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Court says UFC lawsuit against New York state can proceed

A small defeat by way of the dismissal of their claim that New York's ban on MMA violate's the UFC's first amendment rights was followed by a victory as the court ruled that the case can proceed given the state's changing positions on the sport.

Michael Nagle

The UFC suffered a defeat in their case against the state of New York's ban on mixed martial arts when their claim that the ban violated their first amendment rights was dismissed. However, they also scored a victory as a judge found that the case can go forward on the strength of their "as-applied vagueness" challenge.

Newsday with some of the details:

Judge Kimba M. Wood agreed with the UFC's claim that the state's interpretation of the 1997 statue has changed enough over the years to accept the "as-applied vagueness" challenge.

"In light of Defendants' varying interpretations of the statutory language," Wood wrote, "the Court finds that Plaintiffs have adequately alleged that the statute is unconstitutionally vague with respect to professional MMA sanctioned by exempt organizations."

The six other claims were dismissed by the Southern District Court in Manhattan, including a First Amendment claim that a live MMA fight was "expressive conduct" and thus protected by free speech.

Barry Friedman, an NYU law professor representing plaintiffs with Morrison & Foerster as co-counsel, said Wednesday he was disappointed about the First Amendment claim but not at all surprised with the outcome.

"The vagueness issue was the one we focused on since the beginning," Friedman told Newsday. "It's the cleanest, easiest way to resolve this lawsuit. It doesn't say to the legislature you have to do 'X' and 'Y' on MMA. It just says the law you wrote is no good."

Here's the press release as issued by the UFC after the ruling:

Las Vegas, Nev. – The Ultimate Fighting Championship® (UFC®), and plaintiffs in the Jones v. Schneiderman case, are pleased to announce that yesterday the Federal District Court found that their challenge to the constitutionality of New York’s ban on mixed martial arts (MMA) can go forward. The court recognized that the State Athletic Commission and the Attorney General have repeatedly changed position on whether amateur and professional MMA can occur lawfully in the state of New York, which plaintiffs argue renders the ban unconstitutionally vague. While other claims in the lawsuit were dismissed, the UFC and plaintiffs are prepared to win their case and defeat the ban with the court's green light on the vagueness challenge.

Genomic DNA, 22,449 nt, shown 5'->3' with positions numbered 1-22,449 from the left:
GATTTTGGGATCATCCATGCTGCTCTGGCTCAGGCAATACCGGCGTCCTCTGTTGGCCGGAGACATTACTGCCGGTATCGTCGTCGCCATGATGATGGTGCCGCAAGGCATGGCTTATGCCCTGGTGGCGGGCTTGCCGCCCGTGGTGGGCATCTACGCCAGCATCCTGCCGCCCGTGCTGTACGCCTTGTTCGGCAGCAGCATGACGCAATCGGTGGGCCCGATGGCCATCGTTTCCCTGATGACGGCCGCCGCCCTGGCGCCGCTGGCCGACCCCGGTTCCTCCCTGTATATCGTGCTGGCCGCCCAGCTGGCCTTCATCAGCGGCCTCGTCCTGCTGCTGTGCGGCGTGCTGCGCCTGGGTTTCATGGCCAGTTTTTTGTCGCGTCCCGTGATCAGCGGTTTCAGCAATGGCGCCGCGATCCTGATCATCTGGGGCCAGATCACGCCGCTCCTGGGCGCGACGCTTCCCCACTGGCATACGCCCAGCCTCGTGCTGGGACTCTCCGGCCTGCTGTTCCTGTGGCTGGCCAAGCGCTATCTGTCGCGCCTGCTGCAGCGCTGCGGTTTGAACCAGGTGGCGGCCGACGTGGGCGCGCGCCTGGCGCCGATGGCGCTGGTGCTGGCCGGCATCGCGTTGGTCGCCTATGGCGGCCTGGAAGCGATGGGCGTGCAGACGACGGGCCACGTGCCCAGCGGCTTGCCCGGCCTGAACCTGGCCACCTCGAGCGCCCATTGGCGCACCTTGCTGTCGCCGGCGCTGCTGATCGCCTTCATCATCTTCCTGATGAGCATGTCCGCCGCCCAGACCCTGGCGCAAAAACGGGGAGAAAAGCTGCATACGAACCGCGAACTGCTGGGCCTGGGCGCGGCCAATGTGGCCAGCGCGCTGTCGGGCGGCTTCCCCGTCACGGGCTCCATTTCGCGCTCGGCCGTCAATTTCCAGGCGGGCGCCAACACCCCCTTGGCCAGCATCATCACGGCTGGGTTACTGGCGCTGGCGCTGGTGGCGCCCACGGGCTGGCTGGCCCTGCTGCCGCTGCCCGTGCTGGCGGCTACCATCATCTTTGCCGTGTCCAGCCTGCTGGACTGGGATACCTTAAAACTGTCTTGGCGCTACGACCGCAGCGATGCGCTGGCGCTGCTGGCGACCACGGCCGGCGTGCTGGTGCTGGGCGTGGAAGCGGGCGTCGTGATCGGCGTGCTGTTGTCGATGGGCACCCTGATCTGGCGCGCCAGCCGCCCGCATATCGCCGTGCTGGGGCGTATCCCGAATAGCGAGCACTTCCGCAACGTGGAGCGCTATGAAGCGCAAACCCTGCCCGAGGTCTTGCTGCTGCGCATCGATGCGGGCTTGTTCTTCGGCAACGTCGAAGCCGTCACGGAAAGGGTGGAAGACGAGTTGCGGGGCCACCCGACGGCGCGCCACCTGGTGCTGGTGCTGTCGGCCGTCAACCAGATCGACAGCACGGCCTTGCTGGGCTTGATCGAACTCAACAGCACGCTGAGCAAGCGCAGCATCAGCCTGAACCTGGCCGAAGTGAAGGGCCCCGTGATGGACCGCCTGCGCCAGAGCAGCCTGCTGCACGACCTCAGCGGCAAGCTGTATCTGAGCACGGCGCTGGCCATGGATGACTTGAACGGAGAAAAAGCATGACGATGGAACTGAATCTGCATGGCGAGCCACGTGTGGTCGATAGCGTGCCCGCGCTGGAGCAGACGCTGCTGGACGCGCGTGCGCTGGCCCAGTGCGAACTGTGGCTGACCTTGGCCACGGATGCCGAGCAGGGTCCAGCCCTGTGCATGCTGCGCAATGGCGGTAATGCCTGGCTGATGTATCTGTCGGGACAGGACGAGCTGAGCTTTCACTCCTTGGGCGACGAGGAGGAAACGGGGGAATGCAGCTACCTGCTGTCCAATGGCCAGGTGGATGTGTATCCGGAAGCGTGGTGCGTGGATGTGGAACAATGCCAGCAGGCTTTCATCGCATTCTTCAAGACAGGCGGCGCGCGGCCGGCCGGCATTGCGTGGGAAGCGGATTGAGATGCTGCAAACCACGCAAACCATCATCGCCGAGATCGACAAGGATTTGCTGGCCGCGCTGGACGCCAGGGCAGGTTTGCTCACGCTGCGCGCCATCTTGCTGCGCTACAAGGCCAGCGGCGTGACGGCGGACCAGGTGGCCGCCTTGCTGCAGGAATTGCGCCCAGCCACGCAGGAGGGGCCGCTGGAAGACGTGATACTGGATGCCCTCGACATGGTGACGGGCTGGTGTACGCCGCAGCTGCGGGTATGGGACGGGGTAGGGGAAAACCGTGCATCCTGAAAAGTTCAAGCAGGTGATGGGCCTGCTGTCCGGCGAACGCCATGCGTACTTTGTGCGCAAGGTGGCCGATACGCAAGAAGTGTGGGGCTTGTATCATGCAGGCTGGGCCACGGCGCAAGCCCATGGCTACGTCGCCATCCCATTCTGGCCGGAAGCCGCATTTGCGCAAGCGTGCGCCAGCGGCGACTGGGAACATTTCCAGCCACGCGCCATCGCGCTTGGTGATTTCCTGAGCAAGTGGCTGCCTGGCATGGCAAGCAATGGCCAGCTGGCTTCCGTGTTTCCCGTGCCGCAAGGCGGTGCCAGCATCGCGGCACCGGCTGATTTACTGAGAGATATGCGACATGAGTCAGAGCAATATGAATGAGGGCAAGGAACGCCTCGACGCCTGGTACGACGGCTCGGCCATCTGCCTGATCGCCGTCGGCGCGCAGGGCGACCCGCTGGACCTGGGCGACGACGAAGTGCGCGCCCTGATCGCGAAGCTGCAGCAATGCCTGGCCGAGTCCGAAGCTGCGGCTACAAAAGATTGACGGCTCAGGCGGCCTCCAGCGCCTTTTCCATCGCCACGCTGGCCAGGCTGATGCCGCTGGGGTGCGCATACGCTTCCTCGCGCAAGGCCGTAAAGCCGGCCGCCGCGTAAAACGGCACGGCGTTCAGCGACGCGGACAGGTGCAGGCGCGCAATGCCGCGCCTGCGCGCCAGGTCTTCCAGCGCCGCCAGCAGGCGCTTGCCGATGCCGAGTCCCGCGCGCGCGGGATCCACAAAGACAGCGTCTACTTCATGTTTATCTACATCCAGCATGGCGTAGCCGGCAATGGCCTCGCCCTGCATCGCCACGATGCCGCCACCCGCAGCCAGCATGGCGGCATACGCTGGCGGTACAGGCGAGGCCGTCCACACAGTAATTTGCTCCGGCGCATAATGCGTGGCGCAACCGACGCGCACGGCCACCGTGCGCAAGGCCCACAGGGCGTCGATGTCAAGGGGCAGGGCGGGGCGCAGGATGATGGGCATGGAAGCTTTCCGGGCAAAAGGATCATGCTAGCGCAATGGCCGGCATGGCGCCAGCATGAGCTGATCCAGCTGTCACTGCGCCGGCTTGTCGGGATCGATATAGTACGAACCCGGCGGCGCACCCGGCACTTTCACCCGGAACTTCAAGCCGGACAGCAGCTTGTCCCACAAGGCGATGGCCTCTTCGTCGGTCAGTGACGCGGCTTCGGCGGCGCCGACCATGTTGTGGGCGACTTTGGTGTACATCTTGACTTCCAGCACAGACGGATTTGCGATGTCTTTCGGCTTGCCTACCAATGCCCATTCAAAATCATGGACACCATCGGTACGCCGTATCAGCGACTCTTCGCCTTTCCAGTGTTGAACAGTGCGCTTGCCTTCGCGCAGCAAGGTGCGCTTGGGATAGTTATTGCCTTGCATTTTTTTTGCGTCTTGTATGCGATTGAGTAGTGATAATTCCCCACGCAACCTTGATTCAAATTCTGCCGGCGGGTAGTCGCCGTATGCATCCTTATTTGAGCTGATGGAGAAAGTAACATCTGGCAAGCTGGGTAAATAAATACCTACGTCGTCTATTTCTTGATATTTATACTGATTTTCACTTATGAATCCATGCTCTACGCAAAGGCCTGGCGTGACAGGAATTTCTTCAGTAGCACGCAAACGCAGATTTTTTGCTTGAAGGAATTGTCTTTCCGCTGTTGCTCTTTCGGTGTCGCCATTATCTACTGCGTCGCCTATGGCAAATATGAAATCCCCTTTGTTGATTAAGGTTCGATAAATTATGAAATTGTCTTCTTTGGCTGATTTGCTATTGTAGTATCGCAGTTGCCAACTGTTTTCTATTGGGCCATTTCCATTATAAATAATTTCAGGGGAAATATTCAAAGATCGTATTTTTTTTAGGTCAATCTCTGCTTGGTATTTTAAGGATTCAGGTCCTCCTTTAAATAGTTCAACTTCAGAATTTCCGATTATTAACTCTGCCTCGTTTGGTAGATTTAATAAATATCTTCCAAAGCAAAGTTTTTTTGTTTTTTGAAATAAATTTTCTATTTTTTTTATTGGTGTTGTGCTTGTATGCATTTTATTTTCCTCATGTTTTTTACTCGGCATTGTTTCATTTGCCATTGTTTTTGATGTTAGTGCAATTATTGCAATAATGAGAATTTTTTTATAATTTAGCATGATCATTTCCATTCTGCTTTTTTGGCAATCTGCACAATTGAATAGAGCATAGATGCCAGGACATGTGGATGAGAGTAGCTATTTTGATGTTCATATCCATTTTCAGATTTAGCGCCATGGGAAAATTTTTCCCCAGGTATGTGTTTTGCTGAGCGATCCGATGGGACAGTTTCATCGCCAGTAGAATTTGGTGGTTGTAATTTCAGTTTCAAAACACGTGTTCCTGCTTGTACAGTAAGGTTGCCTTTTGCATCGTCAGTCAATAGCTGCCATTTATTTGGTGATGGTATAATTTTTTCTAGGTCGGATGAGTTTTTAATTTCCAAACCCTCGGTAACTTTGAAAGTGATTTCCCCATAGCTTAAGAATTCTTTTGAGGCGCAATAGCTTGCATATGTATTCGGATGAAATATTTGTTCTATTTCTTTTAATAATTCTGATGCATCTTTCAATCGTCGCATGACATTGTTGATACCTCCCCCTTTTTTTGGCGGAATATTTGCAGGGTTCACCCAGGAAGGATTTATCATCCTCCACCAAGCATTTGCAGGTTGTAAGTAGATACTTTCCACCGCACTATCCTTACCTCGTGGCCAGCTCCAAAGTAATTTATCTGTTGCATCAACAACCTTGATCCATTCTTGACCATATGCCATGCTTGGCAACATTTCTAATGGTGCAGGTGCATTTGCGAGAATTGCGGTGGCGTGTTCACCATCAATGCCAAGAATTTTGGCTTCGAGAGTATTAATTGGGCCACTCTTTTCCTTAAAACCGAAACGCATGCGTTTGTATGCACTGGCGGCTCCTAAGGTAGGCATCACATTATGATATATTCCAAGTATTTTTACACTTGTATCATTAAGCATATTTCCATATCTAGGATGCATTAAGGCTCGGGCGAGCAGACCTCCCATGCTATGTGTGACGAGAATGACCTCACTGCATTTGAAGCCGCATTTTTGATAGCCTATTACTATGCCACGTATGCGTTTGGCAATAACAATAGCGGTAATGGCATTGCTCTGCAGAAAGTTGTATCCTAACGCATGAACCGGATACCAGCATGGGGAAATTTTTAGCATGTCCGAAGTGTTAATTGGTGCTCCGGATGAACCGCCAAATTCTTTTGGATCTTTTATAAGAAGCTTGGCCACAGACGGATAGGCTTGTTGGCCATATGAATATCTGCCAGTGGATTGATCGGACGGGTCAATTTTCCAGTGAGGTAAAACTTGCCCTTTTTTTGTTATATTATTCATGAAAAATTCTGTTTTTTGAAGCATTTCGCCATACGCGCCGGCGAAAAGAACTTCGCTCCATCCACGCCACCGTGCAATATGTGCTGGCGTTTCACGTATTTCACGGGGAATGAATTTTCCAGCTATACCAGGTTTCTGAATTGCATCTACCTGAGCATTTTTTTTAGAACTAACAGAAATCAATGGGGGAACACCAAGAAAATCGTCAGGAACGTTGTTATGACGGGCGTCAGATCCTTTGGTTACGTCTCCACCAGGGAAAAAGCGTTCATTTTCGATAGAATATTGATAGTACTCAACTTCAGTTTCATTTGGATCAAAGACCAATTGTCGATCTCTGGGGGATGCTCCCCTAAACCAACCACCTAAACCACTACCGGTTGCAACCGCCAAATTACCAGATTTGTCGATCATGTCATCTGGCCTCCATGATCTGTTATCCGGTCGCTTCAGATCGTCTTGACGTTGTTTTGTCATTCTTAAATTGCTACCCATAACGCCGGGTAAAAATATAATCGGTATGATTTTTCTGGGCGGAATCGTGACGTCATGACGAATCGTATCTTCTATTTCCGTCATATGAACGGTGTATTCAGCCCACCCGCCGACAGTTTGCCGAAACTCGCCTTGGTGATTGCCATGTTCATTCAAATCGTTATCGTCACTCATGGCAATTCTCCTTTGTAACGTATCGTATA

"We are extremely pleased with the judge's decision and looking forward to moving to a prompt and successful conclusion," said Barry Friedman, who is representing the plaintiffs with Morrison & Foerster as co-counsel.

Zuffa LLC, which owns the UFC, filed a federal lawsuit in New York challenging the state’s ban on professional MMA in 2011. Of the 48 states with athletic commissions, New York is the only state that has a ban on the sport. New York passed a law prohibiting MMA events in 1997 identifying it as a "combative sport" unlike boxing, wrestling or karate which are legal. The UFC produces over 30 live events a year, broadcast in 882 million homes in more than 145 countries, with an adopted set of rules and regulations to ensure the safety of the sport.

"We are pleased with the outcome of this crucial ruling. The inconsistency has cost the UFC considerable time and expense, but more important it has deprived MMA’s countless New York fans of the opportunity to attend and enjoy live professional and amateur MMA events in New York," said Ike Lawrence Epstein, UFC’s COO. "It is time for New York to have a new law on MMA, one that legalizes the sport and regulates it in a safe way, as all other states have done. New York’s law is outdated, written at a time when MMA was a very different sport."

Several fighters are plaintiffs in the case challenging the constitutionality of the ban including UFC light heavyweight champion Jon Jones, as well as UFC superstars Frankie Edgar, Matt Hamill, and Brian Stann.

Should the case not be resolved at the District Court level, plaintiffs intend to appeal the First Amendment ruling.